Amber Analysis and Palaeoentomology Laboratory
At present, amber nodules have been found in India in the Cretaceous (Rudra et al., 2014), Palaeocene/Eocene (Rust et
al. 2010) and in the Miocene at Warkalli (Dutta et al., 2014) and in the North-East (Tiwari et al., 2015) and there is
considerable potential of their being found in other geological levels and localities. Typically, amber analysis
identifies the botanical producer, gives information of the structure of the polymer which in turn allows it to be
classified in known categories. It is of interest to know that Indian Eocene amber from the Gujarat Basins is classified
as Dammar Resin II, commonly known in Southeast Asia
Described for the first time in 2005 (Alimohammadian et al. 2005), amber nodules discovered from the Gujarat Lignites Mines of the Cambay and Kutch Basins, are unique in terms of the information they provide for Indian geosciences. They occur at a time when India was drifting northwards towards Asia and when global temperatures were influenced by a series of thermal events, raising global mean annual temperatures by 50 to 80 C from current values of 150C. They record a unique biota that was diversifying in the greenhouse earth at the time, these forms include a variety of plants, insects, arthropods and ostracodes preserved in three dimensional excellence. Biochemical analysis carried out by IIT Mumbai suggests that these ambers are polymerized tree resins that exuded from Dipterocarpaceae (Sal trees) (Dutta et al., 2009, 2011, 2014, Dutta and Mallick, 2017). The Indian amber deposits have commanded global attention since they are one of the few that occur during the Lower Eocene in an equatorial climatic zone. In addition, high-resolution techniques have been developed whereby it is possible to extract the fossil inclusions and study them by sophisticated instrumentations, such as scanning electron microscopy (Rust et al., 2010), confocal laser scanning microscopy (Cai et al., 2018, Fu et al., 2021), synchroton x-ray imaging (Stebner et al., 2016) and biochemistry by mass spectroscopy methods (Beimforde et al. 2011).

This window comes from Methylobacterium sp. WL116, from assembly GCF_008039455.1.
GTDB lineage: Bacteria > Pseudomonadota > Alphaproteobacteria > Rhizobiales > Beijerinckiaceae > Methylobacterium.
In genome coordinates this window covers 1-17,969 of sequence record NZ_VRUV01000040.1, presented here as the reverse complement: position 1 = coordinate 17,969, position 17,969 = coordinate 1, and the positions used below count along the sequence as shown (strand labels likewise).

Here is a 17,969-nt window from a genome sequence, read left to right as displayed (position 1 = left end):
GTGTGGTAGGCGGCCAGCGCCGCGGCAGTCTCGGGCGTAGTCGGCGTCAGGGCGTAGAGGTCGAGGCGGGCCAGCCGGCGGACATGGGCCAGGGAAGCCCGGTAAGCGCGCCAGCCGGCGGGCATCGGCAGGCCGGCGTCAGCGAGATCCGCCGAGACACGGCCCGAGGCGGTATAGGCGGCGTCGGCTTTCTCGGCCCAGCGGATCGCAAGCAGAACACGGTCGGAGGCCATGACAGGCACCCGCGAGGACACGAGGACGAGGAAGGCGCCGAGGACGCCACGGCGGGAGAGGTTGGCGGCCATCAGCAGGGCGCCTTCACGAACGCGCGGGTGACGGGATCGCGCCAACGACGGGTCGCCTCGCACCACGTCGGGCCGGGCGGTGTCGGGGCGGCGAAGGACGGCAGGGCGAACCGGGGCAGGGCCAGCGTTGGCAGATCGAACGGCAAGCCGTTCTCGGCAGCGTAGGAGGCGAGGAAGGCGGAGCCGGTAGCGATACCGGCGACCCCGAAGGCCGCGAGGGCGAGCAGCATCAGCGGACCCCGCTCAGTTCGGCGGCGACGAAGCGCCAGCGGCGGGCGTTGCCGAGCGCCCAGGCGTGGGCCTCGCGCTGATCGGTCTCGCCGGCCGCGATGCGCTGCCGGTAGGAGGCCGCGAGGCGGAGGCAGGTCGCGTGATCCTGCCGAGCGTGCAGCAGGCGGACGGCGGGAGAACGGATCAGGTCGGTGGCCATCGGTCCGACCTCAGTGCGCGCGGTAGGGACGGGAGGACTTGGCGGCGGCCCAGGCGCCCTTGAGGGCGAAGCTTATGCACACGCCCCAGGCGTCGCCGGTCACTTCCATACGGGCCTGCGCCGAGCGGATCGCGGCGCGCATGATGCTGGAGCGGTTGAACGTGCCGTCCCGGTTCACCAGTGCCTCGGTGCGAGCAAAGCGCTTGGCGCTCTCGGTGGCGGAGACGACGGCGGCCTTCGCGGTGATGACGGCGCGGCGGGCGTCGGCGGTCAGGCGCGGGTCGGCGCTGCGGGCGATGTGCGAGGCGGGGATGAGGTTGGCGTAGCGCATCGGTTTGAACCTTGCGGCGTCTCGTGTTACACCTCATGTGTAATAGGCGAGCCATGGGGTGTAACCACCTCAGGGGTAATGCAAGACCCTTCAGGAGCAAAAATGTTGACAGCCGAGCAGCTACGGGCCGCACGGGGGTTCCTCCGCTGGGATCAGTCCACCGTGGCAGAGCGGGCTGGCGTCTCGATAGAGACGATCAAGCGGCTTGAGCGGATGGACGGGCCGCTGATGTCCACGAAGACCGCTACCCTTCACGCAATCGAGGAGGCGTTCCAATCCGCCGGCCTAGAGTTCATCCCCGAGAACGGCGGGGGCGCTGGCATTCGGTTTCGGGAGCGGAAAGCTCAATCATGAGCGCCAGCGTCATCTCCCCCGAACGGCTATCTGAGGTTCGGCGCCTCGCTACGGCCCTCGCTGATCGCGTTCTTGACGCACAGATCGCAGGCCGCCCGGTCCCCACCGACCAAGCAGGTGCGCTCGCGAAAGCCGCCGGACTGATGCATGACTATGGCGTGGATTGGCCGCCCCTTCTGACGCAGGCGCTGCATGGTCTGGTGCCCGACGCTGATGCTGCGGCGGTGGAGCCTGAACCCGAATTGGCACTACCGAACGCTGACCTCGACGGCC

Fossil arthropods and other inclusions add another significant dimension to terrestrial biotas. Amber inclusions include
a wide range of organisms: fungi, testate amoeba, diatoms, algae, bryophytes comprising microbiota, stems, leaves,
flowers, pollen (flora), insects, spiders and their eggs and webs, ostracodes, and a rare bird feather. Amber studies
thus afford a glimpse of the past biodiversity in one of the first evolving tropical evergreen forests in the Lower
Eocene and help to recreate long lost ecosystems in a greenhouse earth and paleoenvironments that interface with open
oceans, lagoons and delta deposits. Several of the Indian forms represent the earliest record at the familial level and
serve to trace dispersal corridors and migrations and help in the reconstruction of palaeobiogeography.
In the last 15 years or so, over 100 very high quality papers have been published on various aspects of Indian amber, many in prestigious journals such as PNAS (Rust et al., 2010), Scientific Reports (Stebner et al., 2016), American Journal of Botany (Singh et al., 2021), International Journal of Coal Geology (Singh et al., 2021) and several others (Grimaldi and Singh, 2012, Stebner et al., 2017, Engel et al., 2011, Ortega Blanco et al., 2013, Singh 2020).
To further encourage this field of Science, an amber analysis and palaeoentomology laboratory was inaugurated on 14th November, 2023 by Professor Ashok Sahni, Scientist Emeritus, Panjab University, Chandigarh. Prof. Sahni is a pioneer in the field of Indian Palaeontology who discovered the first Indian dinosaur fossil Rajasaurus along the Narmada River. It was his vision that paved way for such kind of new research to be established in India and speaks a lot about the hidden fossil treasures in the Indian Lignites of Gujarat. Institute’s director, Professor Mahesh G. Thakkar, has also extended his full support in the establishment of the new amber laboratory and encouraging new fields of scientific research and innovation. The inauguration was done in the presence of Professor Mahesh Thakkar, Prof. Ashok Sahni, Dr, Hukam Singh, other scientists and staff of the institute on Thursday.
Amber Group, BSIP, Lucknow
Dr. Hukam Singh, Scientist- E
Dr. Priya Agnihotri, Ex-BSRS (2019-2022)